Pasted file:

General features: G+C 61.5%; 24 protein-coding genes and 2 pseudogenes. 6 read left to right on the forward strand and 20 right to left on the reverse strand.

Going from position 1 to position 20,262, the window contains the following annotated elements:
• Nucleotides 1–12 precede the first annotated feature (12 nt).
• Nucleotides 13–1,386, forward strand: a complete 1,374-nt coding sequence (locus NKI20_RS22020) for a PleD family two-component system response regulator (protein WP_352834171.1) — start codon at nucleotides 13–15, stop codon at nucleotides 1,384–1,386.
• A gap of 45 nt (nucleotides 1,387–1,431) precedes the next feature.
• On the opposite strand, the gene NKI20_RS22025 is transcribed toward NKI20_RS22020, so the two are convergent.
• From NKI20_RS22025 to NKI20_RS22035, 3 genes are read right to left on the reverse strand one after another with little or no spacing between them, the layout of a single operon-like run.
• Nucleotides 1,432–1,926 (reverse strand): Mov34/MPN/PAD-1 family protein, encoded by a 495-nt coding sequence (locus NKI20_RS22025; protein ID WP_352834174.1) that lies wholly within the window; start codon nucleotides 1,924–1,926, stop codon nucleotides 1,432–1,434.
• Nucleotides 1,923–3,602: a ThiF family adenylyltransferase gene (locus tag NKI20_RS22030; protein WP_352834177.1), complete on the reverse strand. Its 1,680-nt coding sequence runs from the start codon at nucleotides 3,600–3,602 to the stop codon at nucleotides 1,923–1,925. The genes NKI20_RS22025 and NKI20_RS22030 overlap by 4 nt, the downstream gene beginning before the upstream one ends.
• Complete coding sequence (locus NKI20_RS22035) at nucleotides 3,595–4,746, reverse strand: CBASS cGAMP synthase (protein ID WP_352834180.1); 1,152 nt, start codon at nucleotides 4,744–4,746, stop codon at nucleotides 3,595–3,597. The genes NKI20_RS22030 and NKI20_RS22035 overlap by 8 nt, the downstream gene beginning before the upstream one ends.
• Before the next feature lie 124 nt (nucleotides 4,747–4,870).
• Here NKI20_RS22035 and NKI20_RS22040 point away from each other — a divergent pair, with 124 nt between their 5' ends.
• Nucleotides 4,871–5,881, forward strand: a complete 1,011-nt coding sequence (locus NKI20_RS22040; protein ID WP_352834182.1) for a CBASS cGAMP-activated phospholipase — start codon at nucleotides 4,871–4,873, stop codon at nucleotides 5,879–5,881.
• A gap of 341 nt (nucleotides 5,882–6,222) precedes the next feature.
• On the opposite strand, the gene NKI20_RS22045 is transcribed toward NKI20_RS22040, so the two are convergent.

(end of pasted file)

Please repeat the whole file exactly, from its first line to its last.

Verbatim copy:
General features: G+C 61.5%; 24 protein-coding genes and 2 pseudogenes. 6 read left to right on the forward strand and 20 right to left on the reverse strand.

Going from position 1 to position 20,262, the window contains the following annotated elements:
• Nucleotides 1–12 precede the first annotated feature (12 nt).
• Nucleotides 13–1,386, forward strand: a complete 1,374-nt coding sequence (locus NKI20_RS22020) for a PleD family two-component system response regulator (protein WP_352834171.1) — start codon at nucleotides 13–15, stop codon at nucleotides 1,384–1,386.
• A gap of 45 nt (nucleotides 1,387–1,431) precedes the next feature.
• On the opposite strand, the gene NKI20_RS22025 is transcribed toward NKI20_RS22020, so the two are convergent.
• From NKI20_RS22025 to NKI20_RS22035, 3 genes are read right to left on the reverse strand one after another with little or no spacing between them, the layout of a single operon-like run.
• Nucleotides 1,432–1,926 (reverse strand): Mov34/MPN/PAD-1 family protein, encoded by a 495-nt coding sequence (locus NKI20_RS22025; protein ID WP_352834174.1) that lies wholly within the window; start codon nucleotides 1,924–1,926, stop codon nucleotides 1,432–1,434.
• Nucleotides 1,923–3,602: a ThiF family adenylyltransferase gene (locus tag NKI20_RS22030; protein WP_352834177.1), complete on the reverse strand. Its 1,680-nt coding sequence runs from the start codon at nucleotides 3,600–3,602 to the stop codon at nucleotides 1,923–1,925. The genes NKI20_RS22025 and NKI20_RS22030 overlap by 4 nt, the downstream gene beginning before the upstream one ends.
• Complete coding sequence (locus NKI20_RS22035) at nucleotides 3,595–4,746, reverse strand: CBASS cGAMP synthase (protein ID WP_352834180.1); 1,152 nt, start codon at nucleotides 4,744–4,746, stop codon at nucleotides 3,595–3,597. The genes NKI20_RS22030 and NKI20_RS22035 overlap by 8 nt, the downstream gene beginning before the upstream one ends.
• Before the next feature lie 124 nt (nucleotides 4,747–4,870).
• Here NKI20_RS22035 and NKI20_RS22040 point away from each other — a divergent pair, with 124 nt between their 5' ends.
• Nucleotides 4,871–5,881, forward strand: a complete 1,011-nt coding sequence (locus NKI20_RS22040; protein ID WP_352834182.1) for a CBASS cGAMP-activated phospholipase — start codon at nucleotides 4,871–4,873, stop codon at nucleotides 5,879–5,881.
• A gap of 341 nt (nucleotides 5,882–6,222) precedes the next feature.
• On the opposite strand, the gene NKI20_RS22045 is transcribed toward NKI20_RS22040, so the two are convergent.